Natural products, especially plants’ products, have been used for treating cancers for over 3,500 years. As an important natural source of new anticancer drugs with the minimal side effects (13-15), several of  such natural products still play an important role in the modern medicine. Plant secondary metabolites have proven to be excellent resources of new medications for cancer treatment (16), as evidenced by effective  plant-derived anticancer agents including taxol and etoposide (17, 18). Sesquiterpene lactones (SLs), a subfamily of terpenoids, are a group of plants’ secondary metabolites which often are used in the traditional medicine for cancer treatment. These compounds are among the promising candidates in cancer drug discovery (19).

Artemisinin is a sesquiterpene lactone isolated in 1972 from the Chinese medicinal herb, Artemisia annua L., used for treating fever and malaria for over two millennia (20, 21). Although, artemisinin is one of the very few drugs used as antimalarials with minimal side effects (22), it has pharmacokinetic limitations such as low solubility, a short half-life, as well as poor bioavilability(23). Thus, in efforts to overcome some of these problems, several semi-synthetic derivatives have designed and developed (12). Besides their antimalarial activity, artemisinin and its derivatives have also shown to have significant antitumor activity (24, 25), antimicrobial (26), antioxidant (27), and anti-inflammatory activity (28,  29). Research on the anticancer properties of artemisisnin and its derivatives were started by the studies of Lai and‎ Singh in 2004 when for the first time, they showed that artemisinin induces apoptosis in human cancer cells and inhibits tumor growth (30). In the recent years, there are many reports regarding the potent and broad anticancer activities of the artemisinin and its licensed semisynthetic derivatives in cell lines (30-32), animal models (33), and in clinical trials (19, 34) against various types of tumors including breast cancer. Considerable research has been focused on the most active water soluble semi-synthetic derivative, artesunate. Analysing 55 human cancer cell lines, the Developmental Therapeutic Program of the NCI (National Cancer Institute) has shown that artesunate displays anticancer activity against different cancerous cell lines (35). In addition, it has been proven that artesunate exerts its anticancer activity through induction of apoptosis in the breast cancer cells (36). On the other hand, because of its wide application as an anti-malarial drug with few side effects and excellent clinical safety (37), there is growing evidence supporting the use of artesunate in cancer therapy (30-35, 38).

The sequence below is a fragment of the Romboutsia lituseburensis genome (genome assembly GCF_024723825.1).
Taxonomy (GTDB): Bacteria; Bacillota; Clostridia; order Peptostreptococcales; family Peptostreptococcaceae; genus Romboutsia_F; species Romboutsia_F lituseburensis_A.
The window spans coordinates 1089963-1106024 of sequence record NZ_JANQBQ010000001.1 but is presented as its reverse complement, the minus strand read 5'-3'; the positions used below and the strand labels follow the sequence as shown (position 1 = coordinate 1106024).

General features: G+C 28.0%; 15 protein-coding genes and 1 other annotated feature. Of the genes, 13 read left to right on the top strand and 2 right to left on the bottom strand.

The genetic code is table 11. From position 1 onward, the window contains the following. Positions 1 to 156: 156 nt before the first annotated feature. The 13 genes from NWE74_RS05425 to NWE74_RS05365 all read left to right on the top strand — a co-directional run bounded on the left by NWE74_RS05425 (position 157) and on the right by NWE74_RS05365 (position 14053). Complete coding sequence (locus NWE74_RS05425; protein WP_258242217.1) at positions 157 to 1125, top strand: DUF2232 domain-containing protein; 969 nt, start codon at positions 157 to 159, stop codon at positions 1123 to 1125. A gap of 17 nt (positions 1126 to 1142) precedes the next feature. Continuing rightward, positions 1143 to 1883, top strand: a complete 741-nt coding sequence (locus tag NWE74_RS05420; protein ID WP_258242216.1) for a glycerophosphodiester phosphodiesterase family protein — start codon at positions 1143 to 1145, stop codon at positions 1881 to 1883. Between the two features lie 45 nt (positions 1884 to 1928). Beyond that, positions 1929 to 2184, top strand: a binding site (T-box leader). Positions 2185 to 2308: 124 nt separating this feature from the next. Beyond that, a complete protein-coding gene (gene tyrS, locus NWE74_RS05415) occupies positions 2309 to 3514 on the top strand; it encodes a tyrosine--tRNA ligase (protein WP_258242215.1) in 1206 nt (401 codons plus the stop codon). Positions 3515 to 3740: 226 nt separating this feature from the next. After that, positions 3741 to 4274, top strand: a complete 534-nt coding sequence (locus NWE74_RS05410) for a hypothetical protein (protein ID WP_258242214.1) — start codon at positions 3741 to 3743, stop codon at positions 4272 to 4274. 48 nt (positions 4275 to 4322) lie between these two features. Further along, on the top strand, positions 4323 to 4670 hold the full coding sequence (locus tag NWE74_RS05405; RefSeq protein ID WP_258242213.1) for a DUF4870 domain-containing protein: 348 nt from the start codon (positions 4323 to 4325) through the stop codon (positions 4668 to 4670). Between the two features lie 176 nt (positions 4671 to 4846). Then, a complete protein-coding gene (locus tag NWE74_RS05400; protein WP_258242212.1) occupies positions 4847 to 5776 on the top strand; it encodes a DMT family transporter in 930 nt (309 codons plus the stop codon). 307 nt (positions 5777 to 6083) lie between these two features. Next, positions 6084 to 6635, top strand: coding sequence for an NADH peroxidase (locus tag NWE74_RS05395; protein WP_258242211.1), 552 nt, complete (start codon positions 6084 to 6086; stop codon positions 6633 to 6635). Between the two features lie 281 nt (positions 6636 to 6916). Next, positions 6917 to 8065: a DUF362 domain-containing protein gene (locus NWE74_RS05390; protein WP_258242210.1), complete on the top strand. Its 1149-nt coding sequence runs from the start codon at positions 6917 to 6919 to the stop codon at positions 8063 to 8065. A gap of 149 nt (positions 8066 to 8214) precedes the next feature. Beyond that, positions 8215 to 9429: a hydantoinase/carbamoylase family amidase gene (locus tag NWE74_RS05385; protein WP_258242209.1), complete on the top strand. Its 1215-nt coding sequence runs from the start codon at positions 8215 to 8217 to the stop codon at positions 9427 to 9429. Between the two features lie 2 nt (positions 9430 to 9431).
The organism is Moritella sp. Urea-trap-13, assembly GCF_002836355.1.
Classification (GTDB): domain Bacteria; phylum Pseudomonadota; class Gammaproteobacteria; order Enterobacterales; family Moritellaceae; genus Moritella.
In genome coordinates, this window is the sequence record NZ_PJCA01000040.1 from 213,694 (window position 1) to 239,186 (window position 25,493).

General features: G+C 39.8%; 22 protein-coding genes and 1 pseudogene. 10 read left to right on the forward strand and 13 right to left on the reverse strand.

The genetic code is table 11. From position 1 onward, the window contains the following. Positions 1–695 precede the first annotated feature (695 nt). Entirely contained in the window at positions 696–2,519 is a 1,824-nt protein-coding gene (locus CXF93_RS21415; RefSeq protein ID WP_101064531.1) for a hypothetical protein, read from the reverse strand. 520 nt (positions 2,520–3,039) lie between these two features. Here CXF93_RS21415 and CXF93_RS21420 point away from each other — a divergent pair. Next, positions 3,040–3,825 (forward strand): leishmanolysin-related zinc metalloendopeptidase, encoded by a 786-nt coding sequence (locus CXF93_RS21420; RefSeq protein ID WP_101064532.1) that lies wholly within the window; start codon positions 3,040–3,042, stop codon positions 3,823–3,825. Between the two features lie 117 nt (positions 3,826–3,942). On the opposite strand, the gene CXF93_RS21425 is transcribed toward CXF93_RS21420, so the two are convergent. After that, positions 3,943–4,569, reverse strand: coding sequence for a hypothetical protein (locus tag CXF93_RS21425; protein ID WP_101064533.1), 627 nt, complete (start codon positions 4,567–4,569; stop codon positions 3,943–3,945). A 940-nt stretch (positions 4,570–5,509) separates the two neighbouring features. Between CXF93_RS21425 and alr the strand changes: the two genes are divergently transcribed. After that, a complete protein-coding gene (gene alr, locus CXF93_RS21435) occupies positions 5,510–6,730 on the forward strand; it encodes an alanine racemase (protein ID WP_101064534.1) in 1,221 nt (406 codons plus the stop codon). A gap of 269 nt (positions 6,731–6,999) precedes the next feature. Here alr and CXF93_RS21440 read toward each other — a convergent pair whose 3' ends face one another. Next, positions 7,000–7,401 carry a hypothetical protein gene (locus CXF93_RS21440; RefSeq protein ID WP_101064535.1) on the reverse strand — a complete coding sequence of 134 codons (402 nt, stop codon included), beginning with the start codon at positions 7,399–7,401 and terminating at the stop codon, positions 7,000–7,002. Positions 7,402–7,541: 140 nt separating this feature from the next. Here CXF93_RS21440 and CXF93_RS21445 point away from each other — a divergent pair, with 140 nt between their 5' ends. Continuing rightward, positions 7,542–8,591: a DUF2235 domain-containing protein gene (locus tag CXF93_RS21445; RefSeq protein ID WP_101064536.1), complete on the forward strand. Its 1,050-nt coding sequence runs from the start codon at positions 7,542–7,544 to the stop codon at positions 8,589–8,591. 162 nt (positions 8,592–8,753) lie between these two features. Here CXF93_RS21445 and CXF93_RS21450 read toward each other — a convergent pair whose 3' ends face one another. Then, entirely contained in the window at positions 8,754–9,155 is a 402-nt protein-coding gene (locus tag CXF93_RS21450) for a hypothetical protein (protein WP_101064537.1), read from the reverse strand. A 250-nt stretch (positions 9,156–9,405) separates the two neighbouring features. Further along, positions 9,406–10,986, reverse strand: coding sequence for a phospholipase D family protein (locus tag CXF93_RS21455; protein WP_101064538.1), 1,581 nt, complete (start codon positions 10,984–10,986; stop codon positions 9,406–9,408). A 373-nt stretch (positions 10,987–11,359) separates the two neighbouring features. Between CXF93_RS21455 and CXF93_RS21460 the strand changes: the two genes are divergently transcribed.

Although, it is currently in phase I–II clinical trials against breast, colorectal and non-small-cell lung cancers, the real potential and benefits of the artesunate for cancer treatment remains yet to be elucidated and the rationale for its use in anticancer therapy must be evaluated following to a deeper understanding of the underlying mechanisms involved in its cytotoxic effects (12). However, despite the profound cytotoxic action of the artesunate against a wide spectrum of tumor cells, its anticancer signaling mechanism is still unclear (39). Furthermore, the mechanisms by which artesunate and other artemisinin derivatives induce apoptosis, as well as the role of caspases to such effect, are not well understood. Therefore, further investigation is required in this field. Due to the ability of artesunate to employ a variety of as yet undefined mechanisms for inducing apoptosis in the breast cancer cells, it might be useful to explore the exact mechanism that it plays in the breast tumors. The present study was designed to elucidate the anticancer activity of the most potent derivative of artemisinin, artesunate, on human breast cancer MCF-7 cells through determining the cytotoxicity and apoptosis induction by flow cytometry. This would, then, lead us to investigate the mechanism involved in the artesunate-induced apoptosis of MCF-7 cells based on the assessment of caspase activity.

2. Objective

The aim of this study was to determine if artesunate could induce apoptosis in human breast cancer cell line MCF-7 cells, and to explore the apoptotic signaling pathway underlying it. The possible mechanism of action of artesunate in breast cancer cells was explored by focusing on its ability to induce apoptosis as well as activation of the key apoptosis enzymes, caspases.

3. Materials and Methods